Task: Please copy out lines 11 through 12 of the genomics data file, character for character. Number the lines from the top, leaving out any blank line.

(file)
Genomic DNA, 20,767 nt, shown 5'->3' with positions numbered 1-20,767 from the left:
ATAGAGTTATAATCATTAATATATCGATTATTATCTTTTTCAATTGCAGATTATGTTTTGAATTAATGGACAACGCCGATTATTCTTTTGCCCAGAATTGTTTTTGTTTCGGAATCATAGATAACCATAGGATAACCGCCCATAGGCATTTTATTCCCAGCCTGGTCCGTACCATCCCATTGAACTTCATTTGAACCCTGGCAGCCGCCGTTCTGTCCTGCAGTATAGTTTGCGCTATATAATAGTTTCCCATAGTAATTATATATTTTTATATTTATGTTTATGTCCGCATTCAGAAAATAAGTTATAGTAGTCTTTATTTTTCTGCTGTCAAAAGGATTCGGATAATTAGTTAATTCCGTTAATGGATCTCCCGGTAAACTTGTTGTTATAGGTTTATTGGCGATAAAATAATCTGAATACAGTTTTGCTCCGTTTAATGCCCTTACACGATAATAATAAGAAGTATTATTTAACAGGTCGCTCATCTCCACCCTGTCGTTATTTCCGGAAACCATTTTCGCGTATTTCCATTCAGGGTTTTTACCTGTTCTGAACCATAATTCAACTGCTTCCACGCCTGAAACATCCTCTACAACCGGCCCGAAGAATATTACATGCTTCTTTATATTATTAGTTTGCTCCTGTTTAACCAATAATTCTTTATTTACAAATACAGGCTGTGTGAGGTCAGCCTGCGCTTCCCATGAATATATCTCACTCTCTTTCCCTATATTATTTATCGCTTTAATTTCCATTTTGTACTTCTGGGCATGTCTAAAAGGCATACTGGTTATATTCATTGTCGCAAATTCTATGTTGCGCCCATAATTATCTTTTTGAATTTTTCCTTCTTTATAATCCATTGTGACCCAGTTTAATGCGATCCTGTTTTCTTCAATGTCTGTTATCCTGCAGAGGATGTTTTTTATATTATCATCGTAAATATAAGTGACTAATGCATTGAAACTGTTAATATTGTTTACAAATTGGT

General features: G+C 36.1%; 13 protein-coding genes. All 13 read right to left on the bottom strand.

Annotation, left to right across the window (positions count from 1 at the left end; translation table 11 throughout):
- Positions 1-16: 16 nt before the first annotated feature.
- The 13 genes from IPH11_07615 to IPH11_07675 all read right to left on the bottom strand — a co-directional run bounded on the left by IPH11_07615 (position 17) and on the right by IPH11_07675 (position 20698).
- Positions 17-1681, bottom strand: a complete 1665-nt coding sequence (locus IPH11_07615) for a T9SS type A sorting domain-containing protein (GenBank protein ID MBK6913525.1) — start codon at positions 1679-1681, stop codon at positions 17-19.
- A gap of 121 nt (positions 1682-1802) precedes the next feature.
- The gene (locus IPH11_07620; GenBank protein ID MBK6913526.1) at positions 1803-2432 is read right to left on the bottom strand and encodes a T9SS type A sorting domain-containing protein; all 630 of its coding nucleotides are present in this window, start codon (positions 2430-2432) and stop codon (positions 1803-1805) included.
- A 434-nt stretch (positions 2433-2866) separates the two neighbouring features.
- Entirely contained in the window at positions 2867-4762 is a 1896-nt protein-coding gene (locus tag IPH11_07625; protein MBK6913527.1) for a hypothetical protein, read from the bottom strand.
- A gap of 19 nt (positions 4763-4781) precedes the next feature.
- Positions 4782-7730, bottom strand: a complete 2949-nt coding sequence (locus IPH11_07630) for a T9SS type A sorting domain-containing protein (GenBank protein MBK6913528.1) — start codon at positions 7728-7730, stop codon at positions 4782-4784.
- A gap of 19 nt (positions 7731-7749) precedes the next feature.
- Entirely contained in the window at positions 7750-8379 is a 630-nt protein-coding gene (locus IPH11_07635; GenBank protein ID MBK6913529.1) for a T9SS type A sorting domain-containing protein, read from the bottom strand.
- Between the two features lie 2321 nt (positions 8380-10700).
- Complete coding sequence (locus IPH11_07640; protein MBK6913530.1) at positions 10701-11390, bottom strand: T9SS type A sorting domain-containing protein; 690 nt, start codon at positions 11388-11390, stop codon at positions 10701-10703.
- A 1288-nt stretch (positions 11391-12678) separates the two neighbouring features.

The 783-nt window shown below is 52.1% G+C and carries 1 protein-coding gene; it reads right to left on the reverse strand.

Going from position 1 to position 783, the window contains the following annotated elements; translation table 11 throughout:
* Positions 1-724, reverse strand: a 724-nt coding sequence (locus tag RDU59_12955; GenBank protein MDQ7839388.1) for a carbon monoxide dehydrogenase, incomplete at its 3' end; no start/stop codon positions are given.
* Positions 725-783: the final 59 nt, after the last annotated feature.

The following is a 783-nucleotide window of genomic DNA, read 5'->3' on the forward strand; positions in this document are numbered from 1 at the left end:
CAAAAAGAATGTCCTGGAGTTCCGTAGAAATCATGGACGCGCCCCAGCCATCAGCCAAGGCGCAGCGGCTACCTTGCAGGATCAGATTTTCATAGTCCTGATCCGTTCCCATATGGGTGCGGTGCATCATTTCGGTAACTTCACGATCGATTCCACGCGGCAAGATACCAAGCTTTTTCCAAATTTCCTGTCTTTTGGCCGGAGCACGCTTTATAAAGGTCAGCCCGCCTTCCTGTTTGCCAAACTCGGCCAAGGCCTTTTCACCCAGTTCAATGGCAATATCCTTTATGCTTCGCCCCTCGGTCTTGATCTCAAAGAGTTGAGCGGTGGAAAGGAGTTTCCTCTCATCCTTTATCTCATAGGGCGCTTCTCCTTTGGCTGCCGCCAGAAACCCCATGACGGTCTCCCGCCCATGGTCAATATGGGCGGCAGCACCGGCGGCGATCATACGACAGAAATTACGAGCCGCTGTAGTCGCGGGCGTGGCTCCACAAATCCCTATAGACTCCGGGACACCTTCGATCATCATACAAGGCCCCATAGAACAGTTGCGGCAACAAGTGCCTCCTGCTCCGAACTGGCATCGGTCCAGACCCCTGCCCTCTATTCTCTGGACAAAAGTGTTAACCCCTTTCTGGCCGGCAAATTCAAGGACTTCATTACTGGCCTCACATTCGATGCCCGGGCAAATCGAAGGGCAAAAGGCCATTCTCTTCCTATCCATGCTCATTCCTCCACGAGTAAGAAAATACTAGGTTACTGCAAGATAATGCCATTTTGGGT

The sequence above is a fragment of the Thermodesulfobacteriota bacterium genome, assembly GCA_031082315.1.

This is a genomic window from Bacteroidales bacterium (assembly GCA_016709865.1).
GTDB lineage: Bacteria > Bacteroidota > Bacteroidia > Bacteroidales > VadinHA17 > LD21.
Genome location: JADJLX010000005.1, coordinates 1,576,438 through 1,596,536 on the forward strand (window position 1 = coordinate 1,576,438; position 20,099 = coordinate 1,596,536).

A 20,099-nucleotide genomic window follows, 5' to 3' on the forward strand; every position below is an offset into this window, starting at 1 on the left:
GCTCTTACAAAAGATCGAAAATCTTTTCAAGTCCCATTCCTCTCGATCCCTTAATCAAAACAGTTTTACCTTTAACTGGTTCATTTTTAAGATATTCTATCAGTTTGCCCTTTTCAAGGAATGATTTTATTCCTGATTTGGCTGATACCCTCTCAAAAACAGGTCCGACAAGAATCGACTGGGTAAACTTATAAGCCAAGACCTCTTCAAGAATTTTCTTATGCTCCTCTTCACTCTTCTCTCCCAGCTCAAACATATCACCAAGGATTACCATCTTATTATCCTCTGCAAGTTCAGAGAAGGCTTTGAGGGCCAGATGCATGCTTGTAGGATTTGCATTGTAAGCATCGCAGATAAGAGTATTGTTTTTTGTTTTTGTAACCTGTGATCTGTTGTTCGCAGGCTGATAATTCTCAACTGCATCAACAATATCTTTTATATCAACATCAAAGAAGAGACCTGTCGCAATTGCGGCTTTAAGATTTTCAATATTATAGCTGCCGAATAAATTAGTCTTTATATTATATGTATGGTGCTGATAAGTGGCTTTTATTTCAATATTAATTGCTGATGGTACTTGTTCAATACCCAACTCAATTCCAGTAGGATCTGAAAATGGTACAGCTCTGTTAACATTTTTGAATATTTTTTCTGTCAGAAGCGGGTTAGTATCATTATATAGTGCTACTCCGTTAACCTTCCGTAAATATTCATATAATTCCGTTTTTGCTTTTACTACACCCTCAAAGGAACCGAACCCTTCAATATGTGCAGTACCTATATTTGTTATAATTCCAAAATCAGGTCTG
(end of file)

- Entirely contained in the window at positions 2867-4762 is a 1896-nt protein-coding gene (locus tag IPH11_07625; protein MBK6913527.1) for a hypothetical protein, read from the bottom strand.
- A gap of 19 nt (positions 4763-4781) precedes the next feature.